The pilot service was developed at Islington Council by a partnership between the Council's air quality management, public health and seasonal health and advice teams, and by CERC who operate the airTEXT air quality alert service. It was jointly funded by the Department of Health's Warm Homes Healthy People Fund for 2012/13 and Islington Council's public health team, part of NHS North Central London. The service operates through to the end of March 2013.

Mayor backs new airTEXT service to help Londoners receive better pollution alerts

Londoners and visitors to the capital will be able to receive better information about forecast pollution levels thanks to a brand new 'app' designed by the airTEXT consortium. There will also be improved Twitter services and an enhanced airTEXT website.

The new services significantly enhance airTEXT's existing text message alerts which are sent to registered users. This will mean that daily pollution information and forecasts for the day ahead (including UV, pollen, temperature and air quality), will be easily available on smart phones and other mobile devices. A new website also shows maps of the city's pollution levels. It is expected all the new and improved service will be particularly helpful for people who suffer from respiratory conditions such as asthma, hayfever, bronchitis, emphysema, heart disease or angina.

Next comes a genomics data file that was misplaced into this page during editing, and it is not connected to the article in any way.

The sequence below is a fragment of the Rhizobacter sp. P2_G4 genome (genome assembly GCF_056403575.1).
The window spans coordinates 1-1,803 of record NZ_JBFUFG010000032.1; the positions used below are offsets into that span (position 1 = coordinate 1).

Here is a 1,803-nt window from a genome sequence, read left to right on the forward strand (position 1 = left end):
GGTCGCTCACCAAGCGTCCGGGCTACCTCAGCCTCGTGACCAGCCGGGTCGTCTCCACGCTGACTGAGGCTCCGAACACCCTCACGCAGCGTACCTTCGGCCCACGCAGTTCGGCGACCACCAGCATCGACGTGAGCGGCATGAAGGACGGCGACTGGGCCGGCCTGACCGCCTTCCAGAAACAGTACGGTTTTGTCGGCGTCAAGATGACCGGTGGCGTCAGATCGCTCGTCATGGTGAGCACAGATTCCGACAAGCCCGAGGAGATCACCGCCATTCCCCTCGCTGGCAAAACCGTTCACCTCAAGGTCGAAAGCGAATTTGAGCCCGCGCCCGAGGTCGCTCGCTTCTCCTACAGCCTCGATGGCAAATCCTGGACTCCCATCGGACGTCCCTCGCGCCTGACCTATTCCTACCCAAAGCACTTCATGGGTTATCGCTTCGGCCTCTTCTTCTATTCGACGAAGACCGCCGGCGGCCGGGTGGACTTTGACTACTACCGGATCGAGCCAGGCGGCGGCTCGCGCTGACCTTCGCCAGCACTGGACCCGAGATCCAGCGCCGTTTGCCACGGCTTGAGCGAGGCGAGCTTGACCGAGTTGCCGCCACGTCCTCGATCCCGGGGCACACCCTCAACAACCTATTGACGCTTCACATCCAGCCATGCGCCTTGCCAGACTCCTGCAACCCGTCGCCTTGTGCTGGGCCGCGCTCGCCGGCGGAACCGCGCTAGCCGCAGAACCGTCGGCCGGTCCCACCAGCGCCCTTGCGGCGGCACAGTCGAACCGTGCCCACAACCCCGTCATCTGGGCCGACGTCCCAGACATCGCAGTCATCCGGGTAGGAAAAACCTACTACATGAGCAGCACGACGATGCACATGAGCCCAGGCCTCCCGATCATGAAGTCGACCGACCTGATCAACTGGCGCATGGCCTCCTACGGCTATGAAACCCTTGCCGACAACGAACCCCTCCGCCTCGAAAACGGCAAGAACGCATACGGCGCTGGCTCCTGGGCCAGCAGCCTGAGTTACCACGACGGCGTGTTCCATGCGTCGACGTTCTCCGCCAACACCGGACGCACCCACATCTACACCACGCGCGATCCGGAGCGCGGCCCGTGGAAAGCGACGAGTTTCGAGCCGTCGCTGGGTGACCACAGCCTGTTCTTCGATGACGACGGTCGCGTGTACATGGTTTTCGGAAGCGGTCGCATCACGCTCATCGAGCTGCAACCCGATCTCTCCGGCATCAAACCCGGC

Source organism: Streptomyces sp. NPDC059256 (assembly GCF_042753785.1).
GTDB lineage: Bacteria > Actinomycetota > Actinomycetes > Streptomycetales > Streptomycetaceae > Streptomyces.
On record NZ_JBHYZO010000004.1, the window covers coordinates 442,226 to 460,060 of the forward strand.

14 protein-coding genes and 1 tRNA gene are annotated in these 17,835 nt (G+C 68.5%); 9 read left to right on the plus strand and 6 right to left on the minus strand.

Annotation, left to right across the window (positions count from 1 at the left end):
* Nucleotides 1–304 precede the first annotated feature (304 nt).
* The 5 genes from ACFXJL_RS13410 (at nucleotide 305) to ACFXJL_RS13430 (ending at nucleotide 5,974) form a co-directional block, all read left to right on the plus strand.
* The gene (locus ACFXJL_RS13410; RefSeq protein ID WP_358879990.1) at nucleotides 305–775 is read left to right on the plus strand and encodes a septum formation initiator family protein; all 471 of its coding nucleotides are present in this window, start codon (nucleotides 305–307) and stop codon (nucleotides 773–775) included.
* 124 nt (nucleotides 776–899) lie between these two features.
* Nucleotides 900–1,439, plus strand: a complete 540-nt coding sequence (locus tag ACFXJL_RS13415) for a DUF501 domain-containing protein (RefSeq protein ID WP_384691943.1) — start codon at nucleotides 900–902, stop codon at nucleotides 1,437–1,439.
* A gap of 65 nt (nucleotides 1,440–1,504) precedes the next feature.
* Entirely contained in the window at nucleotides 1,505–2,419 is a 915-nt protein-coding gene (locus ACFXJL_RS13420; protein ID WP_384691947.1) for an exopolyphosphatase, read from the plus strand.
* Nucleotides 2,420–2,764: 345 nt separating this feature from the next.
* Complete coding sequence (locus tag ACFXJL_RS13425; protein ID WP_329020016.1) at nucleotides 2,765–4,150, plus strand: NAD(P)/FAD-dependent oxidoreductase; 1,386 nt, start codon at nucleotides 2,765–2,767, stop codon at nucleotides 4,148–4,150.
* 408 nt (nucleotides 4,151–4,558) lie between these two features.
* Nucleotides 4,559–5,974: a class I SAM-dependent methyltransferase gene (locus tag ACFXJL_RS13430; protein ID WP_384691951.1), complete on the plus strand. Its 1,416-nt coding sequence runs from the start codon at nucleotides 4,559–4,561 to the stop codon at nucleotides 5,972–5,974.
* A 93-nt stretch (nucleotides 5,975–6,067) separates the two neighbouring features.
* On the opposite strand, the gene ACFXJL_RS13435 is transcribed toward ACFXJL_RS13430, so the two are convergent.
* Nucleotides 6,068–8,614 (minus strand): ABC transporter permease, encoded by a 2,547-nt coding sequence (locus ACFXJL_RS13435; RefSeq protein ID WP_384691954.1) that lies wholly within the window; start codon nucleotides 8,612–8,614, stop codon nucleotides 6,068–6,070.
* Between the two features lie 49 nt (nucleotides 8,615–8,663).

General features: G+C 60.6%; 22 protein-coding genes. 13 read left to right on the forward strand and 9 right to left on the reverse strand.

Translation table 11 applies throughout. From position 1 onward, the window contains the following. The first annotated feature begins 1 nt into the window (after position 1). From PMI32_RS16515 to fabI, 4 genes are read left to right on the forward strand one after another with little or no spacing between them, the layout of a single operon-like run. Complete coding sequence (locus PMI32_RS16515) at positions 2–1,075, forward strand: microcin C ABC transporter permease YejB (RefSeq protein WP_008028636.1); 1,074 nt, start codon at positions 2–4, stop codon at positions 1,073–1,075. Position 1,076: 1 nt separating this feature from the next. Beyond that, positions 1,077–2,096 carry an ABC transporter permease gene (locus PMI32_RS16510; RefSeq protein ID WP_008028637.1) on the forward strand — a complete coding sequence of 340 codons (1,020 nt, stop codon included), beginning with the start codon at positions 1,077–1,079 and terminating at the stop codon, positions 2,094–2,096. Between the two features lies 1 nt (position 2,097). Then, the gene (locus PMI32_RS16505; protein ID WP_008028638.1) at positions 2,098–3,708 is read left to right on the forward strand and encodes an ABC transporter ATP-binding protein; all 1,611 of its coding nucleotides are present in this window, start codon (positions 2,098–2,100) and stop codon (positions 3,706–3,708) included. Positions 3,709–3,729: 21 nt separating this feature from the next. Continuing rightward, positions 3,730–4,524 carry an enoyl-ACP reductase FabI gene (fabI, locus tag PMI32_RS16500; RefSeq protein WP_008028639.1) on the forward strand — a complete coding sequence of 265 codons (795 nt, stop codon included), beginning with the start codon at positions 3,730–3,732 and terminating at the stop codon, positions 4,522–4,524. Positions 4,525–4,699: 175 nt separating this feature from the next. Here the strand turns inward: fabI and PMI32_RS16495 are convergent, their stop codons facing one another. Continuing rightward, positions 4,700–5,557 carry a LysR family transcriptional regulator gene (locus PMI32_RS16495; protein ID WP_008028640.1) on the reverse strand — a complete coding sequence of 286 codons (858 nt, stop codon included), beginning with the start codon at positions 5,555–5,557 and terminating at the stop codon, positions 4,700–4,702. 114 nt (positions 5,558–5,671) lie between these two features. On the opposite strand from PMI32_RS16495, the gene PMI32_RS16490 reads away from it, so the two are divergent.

The Mayor of London, Boris Johnson, said: 'I have introduced a range of effective measures to cut pollution, including the first ever age limit for taxis, tougher standards for the London Low Emission Zone and more cleaner buses. It is also important that we improve information to help those whose health can be affected when pollution levels are higher. We've been delighted to help airTEXT develop their brand new and enhanced information service for Londoners and visitors.'